March 19, 2017

LEE | Flying Solo

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It was back in 2012 when Russell Westbrook finally showed the world what he was capable of.  Facing reigning MVP LeBron James and the Miami Heat in the NBA Finals, the fourth-year point guard announced himself on the biggest stage by dropping 43 points to go along with five assists and seven rebounds.

Ever since his 43-point breakout in the finals, Westbrook has attracted increasing attention.  Following his performance against the Heat, Westbrook has become an increasingly prominent superstar, and is currently capable of posting some of the most impressive stat lines the league has ever seen.  In November, Westbrook posted the first 50-point triple-double in the NBA since Kareem Abdul-Jabbar in the 1980s.  Currently, Westbrook is well on pace to become the first player to average a triple-double for an entire season since Oscar Robertson, while also leading the league in scoring.

And yet, negative media coverage has never followed far behind.  For years, while Westbrook still played in the shadow of teammate Kevin Durant, the local media hounded Westbrook as the scapegoat whenever the Thunder failed. They criticized poor shot selection, a selfish style-of-play, and an apparent on-court friction with Durant. And even now, as Westbrook stands on the precipice of history, detractors still chirp away, calling attention to Westbrook’s career-high turnovers per game, subpar shooting efficiency as opposed to fellow MVP candidates James Harden and Kawhi Leonard, and accusing him of stat-padding. There are even those who outright question the validity of his achievements: Houston Rockets general manager Daryl Morey recently dismissed Westbrook’s triple-doubles as a “random combo of numbers.”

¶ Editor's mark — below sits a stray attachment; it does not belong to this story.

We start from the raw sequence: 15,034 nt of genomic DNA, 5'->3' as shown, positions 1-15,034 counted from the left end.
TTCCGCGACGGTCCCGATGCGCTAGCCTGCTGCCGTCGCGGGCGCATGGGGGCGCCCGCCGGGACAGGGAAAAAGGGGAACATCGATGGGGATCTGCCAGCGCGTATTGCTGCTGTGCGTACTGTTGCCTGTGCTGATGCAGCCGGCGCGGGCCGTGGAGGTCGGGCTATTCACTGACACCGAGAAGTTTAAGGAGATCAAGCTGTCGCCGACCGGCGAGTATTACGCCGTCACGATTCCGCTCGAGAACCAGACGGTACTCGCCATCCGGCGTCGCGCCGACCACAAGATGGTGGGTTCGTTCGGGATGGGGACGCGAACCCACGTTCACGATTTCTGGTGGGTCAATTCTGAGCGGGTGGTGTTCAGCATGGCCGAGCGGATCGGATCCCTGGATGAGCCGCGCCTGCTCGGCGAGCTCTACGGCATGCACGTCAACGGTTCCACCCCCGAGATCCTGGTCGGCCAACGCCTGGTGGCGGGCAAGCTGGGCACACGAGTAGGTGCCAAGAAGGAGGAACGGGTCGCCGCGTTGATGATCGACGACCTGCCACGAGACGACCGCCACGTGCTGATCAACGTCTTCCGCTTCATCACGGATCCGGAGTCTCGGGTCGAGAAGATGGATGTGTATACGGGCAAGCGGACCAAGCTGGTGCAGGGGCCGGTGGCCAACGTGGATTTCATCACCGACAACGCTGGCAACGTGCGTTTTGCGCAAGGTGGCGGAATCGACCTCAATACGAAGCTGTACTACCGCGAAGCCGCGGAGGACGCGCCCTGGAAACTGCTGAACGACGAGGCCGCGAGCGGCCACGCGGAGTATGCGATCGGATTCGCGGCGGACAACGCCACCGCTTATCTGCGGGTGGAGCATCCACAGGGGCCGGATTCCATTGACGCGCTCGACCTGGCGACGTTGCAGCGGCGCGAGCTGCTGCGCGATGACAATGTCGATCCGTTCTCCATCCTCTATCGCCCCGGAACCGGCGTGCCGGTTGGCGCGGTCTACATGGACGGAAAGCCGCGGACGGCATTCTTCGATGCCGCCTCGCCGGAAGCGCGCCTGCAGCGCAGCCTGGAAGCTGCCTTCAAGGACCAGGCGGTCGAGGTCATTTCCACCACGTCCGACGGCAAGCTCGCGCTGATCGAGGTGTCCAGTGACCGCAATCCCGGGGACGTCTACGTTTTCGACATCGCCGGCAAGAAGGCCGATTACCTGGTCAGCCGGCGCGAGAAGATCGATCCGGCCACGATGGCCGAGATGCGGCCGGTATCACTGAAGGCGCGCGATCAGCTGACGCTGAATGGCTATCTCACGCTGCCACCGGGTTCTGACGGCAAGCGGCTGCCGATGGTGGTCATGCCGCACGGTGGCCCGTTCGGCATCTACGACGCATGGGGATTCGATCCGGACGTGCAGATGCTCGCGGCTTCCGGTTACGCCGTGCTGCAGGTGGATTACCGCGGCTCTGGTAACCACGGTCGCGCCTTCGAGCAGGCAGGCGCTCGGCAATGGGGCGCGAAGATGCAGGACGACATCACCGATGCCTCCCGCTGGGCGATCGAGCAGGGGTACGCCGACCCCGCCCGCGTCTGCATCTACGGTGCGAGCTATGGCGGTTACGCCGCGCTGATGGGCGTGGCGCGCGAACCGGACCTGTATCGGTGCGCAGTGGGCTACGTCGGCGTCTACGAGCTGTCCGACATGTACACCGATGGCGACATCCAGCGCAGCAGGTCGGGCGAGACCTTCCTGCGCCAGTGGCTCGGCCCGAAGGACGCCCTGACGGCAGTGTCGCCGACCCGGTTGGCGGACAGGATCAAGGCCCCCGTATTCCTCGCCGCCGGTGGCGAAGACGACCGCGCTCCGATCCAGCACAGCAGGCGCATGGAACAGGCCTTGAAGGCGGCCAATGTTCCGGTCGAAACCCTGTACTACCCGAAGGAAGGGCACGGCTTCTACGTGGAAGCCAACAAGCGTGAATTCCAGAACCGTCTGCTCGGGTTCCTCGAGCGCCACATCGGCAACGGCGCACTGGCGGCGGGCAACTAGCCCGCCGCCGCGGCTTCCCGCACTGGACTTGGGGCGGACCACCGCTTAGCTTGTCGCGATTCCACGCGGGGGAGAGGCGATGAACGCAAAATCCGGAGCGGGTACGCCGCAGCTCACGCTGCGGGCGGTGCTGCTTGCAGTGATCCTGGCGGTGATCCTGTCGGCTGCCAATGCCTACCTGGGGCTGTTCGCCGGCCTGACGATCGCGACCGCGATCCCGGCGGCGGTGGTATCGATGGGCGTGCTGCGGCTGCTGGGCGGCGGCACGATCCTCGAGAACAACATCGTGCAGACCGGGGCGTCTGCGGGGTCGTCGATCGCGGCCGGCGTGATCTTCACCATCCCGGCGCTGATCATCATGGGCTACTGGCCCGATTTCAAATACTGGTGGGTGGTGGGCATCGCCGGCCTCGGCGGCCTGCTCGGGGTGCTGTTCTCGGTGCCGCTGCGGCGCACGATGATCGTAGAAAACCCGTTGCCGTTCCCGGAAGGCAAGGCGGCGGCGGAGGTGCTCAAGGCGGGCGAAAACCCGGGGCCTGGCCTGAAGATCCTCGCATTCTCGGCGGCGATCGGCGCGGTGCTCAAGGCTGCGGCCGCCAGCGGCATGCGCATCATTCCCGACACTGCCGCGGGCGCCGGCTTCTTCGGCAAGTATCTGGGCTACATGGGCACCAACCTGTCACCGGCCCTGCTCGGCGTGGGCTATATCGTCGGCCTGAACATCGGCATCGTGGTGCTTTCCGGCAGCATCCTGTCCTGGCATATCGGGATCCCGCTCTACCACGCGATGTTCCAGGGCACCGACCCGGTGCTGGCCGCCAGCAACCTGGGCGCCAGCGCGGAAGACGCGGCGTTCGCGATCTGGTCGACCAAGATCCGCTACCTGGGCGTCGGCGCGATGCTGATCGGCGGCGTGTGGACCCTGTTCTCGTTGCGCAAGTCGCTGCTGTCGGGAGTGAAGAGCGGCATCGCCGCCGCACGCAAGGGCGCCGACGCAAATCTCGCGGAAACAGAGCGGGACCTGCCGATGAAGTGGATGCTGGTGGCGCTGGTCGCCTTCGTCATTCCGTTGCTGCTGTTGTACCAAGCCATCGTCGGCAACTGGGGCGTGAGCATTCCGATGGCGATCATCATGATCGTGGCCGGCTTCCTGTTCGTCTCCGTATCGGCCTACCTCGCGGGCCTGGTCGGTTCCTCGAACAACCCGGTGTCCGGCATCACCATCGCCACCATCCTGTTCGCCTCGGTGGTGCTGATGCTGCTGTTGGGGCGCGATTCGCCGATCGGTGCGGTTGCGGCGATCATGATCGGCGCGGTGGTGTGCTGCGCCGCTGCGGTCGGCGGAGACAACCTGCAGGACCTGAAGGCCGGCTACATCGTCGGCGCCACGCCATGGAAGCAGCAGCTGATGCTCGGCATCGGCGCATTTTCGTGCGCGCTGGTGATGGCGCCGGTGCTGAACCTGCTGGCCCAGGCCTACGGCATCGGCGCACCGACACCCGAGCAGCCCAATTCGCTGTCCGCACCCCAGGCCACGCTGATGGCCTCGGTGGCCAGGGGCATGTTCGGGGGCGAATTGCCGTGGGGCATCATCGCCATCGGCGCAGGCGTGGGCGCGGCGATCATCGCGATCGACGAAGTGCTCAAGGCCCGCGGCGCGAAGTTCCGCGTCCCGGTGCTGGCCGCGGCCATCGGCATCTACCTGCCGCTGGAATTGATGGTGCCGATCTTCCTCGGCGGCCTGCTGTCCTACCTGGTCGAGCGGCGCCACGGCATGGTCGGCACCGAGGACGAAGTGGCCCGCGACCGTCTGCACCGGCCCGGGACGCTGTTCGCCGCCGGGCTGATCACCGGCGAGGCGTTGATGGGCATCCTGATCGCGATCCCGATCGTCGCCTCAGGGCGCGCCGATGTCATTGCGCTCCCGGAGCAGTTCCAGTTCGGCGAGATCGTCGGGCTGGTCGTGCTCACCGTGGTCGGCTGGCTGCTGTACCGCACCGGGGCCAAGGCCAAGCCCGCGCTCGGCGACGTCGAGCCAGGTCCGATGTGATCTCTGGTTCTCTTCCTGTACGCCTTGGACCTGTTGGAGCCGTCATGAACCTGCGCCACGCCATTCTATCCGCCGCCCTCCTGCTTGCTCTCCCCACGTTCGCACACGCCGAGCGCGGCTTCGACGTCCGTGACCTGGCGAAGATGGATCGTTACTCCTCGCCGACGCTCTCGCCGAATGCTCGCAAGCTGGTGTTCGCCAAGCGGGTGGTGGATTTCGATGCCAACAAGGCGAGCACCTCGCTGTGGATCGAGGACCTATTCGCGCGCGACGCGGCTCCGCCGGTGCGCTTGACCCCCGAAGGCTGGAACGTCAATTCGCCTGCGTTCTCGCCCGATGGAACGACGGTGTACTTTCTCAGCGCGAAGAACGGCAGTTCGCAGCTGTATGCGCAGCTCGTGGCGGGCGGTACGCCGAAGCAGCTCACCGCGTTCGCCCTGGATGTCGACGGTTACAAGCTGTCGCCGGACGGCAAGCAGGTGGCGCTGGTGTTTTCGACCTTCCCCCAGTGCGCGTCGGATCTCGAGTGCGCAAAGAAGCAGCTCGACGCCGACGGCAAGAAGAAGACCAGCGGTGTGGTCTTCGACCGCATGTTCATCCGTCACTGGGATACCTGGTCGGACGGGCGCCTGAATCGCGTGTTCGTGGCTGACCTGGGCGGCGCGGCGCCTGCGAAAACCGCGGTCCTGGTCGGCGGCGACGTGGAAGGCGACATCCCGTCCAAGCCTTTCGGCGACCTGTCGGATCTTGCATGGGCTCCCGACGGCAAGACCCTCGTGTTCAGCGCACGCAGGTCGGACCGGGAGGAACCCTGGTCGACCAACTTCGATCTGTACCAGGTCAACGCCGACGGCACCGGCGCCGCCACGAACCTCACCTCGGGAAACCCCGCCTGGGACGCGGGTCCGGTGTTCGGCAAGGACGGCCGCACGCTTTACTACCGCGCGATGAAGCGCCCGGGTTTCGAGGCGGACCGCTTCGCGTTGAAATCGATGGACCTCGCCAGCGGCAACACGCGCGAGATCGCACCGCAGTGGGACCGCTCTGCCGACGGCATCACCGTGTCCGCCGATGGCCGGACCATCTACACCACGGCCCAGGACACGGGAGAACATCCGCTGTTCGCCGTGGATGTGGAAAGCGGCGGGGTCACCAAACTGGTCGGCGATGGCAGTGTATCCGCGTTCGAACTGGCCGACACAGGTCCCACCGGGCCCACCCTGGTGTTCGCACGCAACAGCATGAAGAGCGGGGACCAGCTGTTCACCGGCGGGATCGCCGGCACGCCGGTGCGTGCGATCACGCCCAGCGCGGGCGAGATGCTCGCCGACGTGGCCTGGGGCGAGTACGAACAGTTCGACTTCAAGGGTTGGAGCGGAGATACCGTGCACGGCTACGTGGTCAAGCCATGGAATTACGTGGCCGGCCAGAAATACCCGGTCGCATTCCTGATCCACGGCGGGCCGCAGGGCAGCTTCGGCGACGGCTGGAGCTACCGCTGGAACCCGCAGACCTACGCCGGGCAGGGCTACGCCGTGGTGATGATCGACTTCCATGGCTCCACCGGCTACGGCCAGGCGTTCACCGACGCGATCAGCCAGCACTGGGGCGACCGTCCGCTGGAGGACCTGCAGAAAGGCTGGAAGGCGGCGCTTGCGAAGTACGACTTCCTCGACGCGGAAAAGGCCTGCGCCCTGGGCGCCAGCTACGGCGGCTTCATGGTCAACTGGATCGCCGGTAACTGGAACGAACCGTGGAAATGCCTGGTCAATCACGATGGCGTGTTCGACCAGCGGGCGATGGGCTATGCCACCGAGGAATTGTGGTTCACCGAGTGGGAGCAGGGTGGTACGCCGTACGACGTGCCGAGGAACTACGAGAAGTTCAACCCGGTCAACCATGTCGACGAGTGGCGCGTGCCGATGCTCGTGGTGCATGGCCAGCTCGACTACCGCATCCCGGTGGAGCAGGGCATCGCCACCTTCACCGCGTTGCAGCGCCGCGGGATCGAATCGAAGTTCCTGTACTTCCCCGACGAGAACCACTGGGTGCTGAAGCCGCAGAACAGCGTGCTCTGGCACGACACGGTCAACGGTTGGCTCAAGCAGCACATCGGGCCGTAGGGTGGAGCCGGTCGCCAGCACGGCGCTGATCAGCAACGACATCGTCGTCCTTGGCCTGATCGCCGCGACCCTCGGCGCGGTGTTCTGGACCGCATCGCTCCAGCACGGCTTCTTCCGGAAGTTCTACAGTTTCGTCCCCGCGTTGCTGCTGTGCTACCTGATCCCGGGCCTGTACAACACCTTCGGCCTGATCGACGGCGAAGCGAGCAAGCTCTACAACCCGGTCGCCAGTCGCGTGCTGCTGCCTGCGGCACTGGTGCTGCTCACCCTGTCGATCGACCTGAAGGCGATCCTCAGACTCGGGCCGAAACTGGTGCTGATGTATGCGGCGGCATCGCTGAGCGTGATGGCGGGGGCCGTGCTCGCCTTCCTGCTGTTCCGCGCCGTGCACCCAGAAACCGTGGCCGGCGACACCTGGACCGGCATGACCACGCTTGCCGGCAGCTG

The atmosphere surrounding Westbrook certainly brings up many questions. Why is Westbrook so polarizing?  Bring up LeBron James to a basketball fan and — given that you are not asking in Boston or Chicago — you will, at the very least, receive a half-hearted recognition of James’s greatness. The same can be said of Kevin Durant, Stephen Curry, Harden, or Leonard.

However, when discussing Westbrook, one is much more likely to run into a dismissal of his achievements. In fact, Dallas Mavericks owner Mark Cuban has claimed that Westbrook does not even belong in the category of “superstar,” a claim unlikely to be have made about any other MVP candidate in the league.

While it may seem unfair to Westbrook that he uniquely attracts so much negative attention relative to his peers, in a way it is very fitting. From his fashion choices to his confrontational interview style, Westbrook’s hallmark has never conformed to the norm and it translates directly to his game. There is no one in the league who can match Westbrook’s focus and ferocity on a nightly basis, with his game constantly a whirlwind of athleticism, muscular drives, contorted limbs, and relentlessly pounding the rim. He plays to kill.

It is this mentality that is Westbrook’s defining quality. It may cost him points with the media, where he can come off as aloof or even arrogant; certainly, he never falls down from a public entanglement with grace or diplomacy. On the court, it may lead to games where he constantly turns the ball over or clanks shots off the rim. But at the same time, it turns Westbrook into a force of nature, a never-ending hurricane.  And it is his attitude that the Thunder needs from its superstar more than anything else which Westbrook has brought to the table. LeBron has all-star teammates Kyrie Irving and Kevin Love. Kawhi has the leadership of legendary coach Gregg Popovich. Durant and Curry have each other. Westbrook lacks any of these privileges, and takes on the full burden of his team night in and night out, regardless of how he is playing.  This is Westbrook’s ultimate gift: shouldering any burden because he has never learned how to stop.

Despite all that he has achieved or will likely achieve this season, there is one thing he is chasing, and one which may seem too far for his reach. The regular-season MVP award has never been awarded to a player that has not played for a top-two seeded team in either conference. Then again, this is not the first obstacle that Westbrook has faced in his career.  And if there is anybody that can defy six decades of precedent, it is Westbrook.

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